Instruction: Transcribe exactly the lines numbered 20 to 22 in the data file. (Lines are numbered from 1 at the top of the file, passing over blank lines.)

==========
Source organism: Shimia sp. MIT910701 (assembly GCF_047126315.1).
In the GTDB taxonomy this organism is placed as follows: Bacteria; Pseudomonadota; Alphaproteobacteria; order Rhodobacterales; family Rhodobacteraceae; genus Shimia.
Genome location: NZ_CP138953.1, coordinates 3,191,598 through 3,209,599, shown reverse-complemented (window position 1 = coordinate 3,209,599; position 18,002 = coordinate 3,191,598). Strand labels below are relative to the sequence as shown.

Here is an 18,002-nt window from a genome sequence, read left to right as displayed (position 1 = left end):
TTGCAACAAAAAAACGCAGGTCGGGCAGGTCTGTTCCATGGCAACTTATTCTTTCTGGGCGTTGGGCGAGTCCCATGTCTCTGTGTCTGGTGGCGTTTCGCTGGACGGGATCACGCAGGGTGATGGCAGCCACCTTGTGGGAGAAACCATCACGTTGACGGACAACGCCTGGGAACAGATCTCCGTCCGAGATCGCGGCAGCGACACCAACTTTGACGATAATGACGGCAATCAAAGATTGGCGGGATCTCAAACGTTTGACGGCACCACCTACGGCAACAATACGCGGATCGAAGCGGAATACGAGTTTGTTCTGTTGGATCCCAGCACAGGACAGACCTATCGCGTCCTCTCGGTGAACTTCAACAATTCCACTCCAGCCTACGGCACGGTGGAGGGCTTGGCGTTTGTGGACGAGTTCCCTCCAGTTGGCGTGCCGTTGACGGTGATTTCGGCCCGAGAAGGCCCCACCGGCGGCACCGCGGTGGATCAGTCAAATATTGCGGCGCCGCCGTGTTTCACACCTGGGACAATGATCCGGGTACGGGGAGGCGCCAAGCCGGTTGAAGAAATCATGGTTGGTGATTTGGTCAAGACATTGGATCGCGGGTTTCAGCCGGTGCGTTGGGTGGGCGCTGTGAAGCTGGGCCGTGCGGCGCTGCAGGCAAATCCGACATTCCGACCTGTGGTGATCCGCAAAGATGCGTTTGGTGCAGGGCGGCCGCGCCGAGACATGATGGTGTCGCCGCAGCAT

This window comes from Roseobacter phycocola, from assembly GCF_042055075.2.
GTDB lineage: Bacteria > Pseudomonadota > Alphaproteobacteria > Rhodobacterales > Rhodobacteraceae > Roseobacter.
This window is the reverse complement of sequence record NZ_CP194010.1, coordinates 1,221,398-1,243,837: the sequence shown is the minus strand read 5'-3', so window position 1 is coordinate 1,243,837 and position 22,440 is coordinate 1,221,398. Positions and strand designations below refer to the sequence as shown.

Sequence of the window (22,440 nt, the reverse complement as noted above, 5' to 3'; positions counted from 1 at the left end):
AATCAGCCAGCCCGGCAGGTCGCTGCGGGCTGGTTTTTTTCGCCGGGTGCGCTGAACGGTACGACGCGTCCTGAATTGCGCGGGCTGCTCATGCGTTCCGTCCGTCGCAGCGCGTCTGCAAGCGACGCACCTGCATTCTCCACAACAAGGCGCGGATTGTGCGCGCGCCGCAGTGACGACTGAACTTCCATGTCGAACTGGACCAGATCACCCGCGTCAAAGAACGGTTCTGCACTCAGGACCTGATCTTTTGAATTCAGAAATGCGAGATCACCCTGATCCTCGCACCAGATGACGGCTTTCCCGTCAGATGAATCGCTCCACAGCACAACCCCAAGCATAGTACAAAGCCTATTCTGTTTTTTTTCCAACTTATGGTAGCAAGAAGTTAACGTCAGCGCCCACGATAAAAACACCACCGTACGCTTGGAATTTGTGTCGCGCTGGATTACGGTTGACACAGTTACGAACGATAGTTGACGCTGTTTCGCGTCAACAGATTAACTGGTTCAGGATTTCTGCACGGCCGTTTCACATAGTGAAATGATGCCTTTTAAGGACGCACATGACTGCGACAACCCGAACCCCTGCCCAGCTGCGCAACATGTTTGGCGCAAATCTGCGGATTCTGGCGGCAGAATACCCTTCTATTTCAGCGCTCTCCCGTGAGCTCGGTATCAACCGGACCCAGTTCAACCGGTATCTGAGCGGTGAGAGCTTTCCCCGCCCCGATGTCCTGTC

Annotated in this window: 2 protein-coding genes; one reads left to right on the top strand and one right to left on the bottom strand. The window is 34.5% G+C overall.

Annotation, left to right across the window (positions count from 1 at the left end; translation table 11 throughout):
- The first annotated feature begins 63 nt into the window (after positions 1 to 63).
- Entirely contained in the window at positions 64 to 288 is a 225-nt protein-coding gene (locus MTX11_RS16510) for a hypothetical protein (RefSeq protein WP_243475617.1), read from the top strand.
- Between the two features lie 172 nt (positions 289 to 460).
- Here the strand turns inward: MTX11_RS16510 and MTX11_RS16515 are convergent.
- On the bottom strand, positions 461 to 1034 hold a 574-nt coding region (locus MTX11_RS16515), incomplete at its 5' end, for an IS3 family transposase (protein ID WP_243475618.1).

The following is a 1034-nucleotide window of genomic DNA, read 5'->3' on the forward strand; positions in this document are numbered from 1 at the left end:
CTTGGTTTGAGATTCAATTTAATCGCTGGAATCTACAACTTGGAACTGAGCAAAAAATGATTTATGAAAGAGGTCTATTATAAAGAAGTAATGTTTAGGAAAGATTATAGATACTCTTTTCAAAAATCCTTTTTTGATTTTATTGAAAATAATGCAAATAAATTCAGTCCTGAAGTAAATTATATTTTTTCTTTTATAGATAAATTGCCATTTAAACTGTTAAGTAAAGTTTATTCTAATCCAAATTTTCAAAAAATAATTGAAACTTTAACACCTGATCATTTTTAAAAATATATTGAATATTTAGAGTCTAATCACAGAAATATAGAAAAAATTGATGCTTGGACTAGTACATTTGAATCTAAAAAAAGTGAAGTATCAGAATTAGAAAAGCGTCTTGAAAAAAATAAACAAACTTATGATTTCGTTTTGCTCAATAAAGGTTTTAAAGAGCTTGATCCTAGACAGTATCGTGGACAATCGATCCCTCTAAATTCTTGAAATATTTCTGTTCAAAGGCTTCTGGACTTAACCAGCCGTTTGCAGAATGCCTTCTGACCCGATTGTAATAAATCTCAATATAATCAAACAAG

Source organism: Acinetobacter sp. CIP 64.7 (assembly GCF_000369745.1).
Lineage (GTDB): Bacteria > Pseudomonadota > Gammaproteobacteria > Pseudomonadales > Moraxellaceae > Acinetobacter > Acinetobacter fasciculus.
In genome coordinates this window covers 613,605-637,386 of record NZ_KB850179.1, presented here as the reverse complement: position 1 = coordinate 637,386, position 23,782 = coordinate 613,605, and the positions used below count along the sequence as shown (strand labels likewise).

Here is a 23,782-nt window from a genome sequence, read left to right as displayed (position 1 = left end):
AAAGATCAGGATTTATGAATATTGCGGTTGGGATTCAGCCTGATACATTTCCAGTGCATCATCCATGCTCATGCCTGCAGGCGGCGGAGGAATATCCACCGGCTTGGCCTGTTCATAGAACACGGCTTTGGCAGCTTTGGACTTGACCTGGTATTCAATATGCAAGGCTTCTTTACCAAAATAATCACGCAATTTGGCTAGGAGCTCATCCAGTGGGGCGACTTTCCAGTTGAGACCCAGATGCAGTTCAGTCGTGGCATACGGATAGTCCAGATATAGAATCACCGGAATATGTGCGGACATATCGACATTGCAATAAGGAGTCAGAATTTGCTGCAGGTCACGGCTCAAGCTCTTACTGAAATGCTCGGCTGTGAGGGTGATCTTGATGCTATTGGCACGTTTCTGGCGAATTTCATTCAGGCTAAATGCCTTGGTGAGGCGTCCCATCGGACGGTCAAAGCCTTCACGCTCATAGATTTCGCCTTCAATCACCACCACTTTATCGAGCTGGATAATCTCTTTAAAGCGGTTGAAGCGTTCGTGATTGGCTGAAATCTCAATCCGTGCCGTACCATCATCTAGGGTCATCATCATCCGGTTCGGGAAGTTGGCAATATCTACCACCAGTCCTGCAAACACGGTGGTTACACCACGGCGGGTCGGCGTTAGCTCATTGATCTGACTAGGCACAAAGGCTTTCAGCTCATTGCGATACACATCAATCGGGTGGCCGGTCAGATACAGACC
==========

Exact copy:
Source organism: Acinetobacter sp. CIP 64.7 (assembly GCF_000369745.1).
Lineage (GTDB): Bacteria > Pseudomonadota > Gammaproteobacteria > Pseudomonadales > Moraxellaceae > Acinetobacter > Acinetobacter fasciculus.
In genome coordinates this window covers 613,605-637,386 of record NZ_KB850179.1, presented here as the reverse complement: position 1 = coordinate 637,386, position 23,782 = coordinate 613,605, and the positions used below count along the sequence as shown (strand labels likewise).